Our Next Guest: An Infertile Woman

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SashMy, my…how times have changed. Two years ago I could barely summon the courage to acknowledge at a BlogHer holiday meetup that I blogged about infertility. Now, I’m practically wearing a sash.

I now chat about infertility with such ease that I sometimes forget that those outside of the infertility community need a little time to wrap their heads around the complex set of ideas we routinely discuss online. For the uninitiated I have to take a deep breath, slow down and move with them through Phase I — aka the “awkward phase” when someone first attempts to contemplate what infertiles face.

For instance, on Monday night I was an author guest on Michael Ray Dresser’s Internet radio show. I haven’t figured out how to upload the MP3 file yet, but in the early part of our conversation he seemed positively floored trying to consider what it might feel like to walk into a room knowing that anyone who conducts a Google search could learn that– among my many other attributes — I am, ta da, infertile. As we got further into our conversation he started wondering about how infertility affects relationships, identity, planning for the future, small talk about children…welcome to my world, Mr. Dresser. He caught on pretty fast that infertlity involves some serious and unpredictable challenges.

It’s been a busy week wearing the sash. I was also a guest on Big Blend Radio discussing more about the impacts of infertility and why I wrote Silent Sorority. You can tune in here.  Anyone else donned the sash in conversation lately?

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10 comments

  • “Donning the sash” – I love it. I do every now and again, though never in a public way (in one-on-one conversations only, really. I find people are less liable to behave themselves really badly if they’re trying to deal with what *I’ll* think of their comments than if they have other people to impress). But just to be able to use that phrase, I’m going to do it more.

  • Nice interview PJ.

    Of course.

    I’ve really enjoyed your sound bites. So thanks and thank also for being brave enough to speak out about it.

    love b

  • Bea

    No, not lately, but congrats on all the spots – you’ve certainly been busy!

    Bea

  • alison

    hello pamela,
    Your blog has helped me enormously.
    I have had 4 miscarriages and 6 years of trying to have children. It has been the single hardest thing i have had to deal with as a person and it has been such a relief to come read your blog. I feel much more confident in my future as a childfree well balanced person.
    thank you
    alison

  • The Adventurous Writer

    Hi Pamela,

    How are you? I hope you’re ready for the holiday season 🙂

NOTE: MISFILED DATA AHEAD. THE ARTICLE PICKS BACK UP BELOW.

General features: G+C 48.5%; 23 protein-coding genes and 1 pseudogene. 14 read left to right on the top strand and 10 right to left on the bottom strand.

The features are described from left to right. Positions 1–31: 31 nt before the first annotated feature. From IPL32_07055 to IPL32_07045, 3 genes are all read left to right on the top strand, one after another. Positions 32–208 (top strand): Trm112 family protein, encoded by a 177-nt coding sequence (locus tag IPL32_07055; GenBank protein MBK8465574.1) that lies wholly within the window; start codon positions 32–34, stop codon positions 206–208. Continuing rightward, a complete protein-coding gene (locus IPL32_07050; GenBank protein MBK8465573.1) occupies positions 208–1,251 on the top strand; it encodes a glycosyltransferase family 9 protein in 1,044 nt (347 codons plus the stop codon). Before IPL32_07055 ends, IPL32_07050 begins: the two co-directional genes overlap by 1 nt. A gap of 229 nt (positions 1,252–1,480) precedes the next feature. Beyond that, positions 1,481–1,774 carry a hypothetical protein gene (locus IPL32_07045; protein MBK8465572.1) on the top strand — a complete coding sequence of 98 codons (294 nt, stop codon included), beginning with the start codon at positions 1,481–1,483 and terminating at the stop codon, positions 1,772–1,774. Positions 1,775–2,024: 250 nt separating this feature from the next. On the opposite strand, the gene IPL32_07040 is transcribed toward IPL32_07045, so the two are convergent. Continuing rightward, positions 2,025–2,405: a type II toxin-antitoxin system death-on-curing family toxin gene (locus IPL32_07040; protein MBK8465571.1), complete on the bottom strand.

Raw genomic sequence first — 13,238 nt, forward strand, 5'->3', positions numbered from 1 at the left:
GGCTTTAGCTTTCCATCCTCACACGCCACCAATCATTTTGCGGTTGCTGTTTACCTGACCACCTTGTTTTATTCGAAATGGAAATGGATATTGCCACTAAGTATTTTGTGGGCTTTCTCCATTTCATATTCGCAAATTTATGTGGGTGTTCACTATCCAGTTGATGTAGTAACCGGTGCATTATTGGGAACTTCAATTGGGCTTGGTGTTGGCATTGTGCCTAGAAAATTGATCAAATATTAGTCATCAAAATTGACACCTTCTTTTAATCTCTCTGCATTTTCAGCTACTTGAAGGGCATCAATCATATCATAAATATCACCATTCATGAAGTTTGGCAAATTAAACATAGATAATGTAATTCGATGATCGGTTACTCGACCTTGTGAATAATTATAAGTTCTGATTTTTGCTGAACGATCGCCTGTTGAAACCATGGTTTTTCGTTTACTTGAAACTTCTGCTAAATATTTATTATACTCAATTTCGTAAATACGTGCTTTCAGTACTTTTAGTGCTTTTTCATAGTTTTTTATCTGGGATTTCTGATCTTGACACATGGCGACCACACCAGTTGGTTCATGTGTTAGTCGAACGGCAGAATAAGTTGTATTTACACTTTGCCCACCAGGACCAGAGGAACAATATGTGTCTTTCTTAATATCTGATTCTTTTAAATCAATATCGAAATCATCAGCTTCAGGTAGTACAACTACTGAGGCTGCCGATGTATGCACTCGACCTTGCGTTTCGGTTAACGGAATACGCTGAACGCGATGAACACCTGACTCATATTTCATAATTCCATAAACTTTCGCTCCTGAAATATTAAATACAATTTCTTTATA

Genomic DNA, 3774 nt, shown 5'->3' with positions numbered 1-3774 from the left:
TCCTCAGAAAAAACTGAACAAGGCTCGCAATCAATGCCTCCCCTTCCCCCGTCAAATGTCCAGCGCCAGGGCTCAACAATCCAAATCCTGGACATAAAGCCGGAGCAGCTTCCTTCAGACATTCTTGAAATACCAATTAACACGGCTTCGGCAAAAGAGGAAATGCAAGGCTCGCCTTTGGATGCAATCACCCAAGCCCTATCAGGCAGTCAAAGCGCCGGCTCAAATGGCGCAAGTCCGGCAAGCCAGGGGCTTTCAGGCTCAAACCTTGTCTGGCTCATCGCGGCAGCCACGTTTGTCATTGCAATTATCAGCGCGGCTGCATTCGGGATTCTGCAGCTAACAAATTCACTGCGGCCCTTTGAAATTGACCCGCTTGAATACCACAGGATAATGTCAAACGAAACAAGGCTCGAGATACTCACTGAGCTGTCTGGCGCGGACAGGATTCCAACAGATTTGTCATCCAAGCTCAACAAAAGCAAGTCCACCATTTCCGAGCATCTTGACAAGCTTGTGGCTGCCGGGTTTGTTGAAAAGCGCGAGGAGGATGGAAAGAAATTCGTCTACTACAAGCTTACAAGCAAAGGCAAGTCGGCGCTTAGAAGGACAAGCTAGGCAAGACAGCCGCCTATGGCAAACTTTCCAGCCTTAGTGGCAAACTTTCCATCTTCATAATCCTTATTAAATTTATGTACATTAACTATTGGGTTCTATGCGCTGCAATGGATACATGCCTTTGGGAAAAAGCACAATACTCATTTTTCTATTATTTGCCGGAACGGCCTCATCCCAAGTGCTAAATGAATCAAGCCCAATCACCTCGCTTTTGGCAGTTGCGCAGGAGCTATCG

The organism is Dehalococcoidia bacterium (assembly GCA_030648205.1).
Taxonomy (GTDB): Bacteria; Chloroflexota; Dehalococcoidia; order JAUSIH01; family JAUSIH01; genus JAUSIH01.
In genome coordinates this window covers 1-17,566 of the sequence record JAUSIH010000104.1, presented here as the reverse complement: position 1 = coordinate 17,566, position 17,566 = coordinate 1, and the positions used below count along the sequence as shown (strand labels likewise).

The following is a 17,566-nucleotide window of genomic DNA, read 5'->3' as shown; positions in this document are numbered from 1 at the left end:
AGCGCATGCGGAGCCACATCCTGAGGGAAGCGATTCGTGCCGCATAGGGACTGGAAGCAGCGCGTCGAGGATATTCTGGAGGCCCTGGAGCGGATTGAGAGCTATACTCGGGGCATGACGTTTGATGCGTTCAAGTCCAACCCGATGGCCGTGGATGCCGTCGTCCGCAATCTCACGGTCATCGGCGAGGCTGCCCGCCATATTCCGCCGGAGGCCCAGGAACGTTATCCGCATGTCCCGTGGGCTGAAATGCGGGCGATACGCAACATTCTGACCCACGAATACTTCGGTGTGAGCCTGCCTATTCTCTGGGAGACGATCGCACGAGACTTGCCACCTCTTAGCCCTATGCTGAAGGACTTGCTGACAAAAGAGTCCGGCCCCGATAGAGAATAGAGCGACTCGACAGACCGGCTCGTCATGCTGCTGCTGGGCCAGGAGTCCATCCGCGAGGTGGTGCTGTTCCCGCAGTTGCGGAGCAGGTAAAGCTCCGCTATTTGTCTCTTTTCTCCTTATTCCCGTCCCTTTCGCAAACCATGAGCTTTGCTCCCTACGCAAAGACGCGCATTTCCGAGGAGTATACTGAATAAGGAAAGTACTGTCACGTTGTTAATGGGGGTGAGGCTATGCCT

Regarding your post; I immediately donned the “infertility sash” — and even started “Quips & Tips for Couples Coping With Infertility” when I discovered we can’t have kids!

    But it’s different for me, for two reasons: 1) I’m 40 years old, and feel like I could never have kids and still have a perfectly happy, fulfilling life. I’ve never had a strong pull to have children — though I would love (LOVE!!!) it if we did get pregnant. I just don’t want to go the extra mile (IVF, for instance).

    2) I can have kids, but my hubby can’t. I often wonder if I’d be so open about blogging about infertility if I was the one who couldn’t have kids? I don’t share details about my husband’s health, and I have his blessing to talk about us facing infertility as a couple, so it’s not like I’m running around with HIS sash on. But, maybe I’d feel differently if it was my body standing in the way of us having a family….I don’t know.

    Thanks for this food for thought! And possible fodder for my own blog post 🙂

    Laurie

  • Alice Brown

    It really needs more courage and faith to live through life as an infertile. I was one for 6 years. And now, just like you, I help other women by sharing my experiences.

  • Me

    I’m trying REALLY HARD to speak up like you do. It takes serious guts to be the IF poster child. Most people are cowards though. Which means that people like you (and hopefully me at some point) are invaluable.

    • Pamela Tsigdinos

      This, as you know, is a supremely difficult topic to discuss. It takes a while to get comfortable … took my me several years and lots of hyperventilating along the way. I have no doubt you”ll get there.

  • Finally got to listen to the show. He asked you some great questions, & (as usual) your answers were spot-on (too bad about the background noise, though!).

    I’m one of those who finds it difficult to speak up about my infertility & childlessness (especially to DHAC fertiles) — but I am grateful that we have such a thoughtful & articulate spokesperson in you. : )

    P.S. For anyone tuning in, Pamela’s segment starts around the 21-minute mark.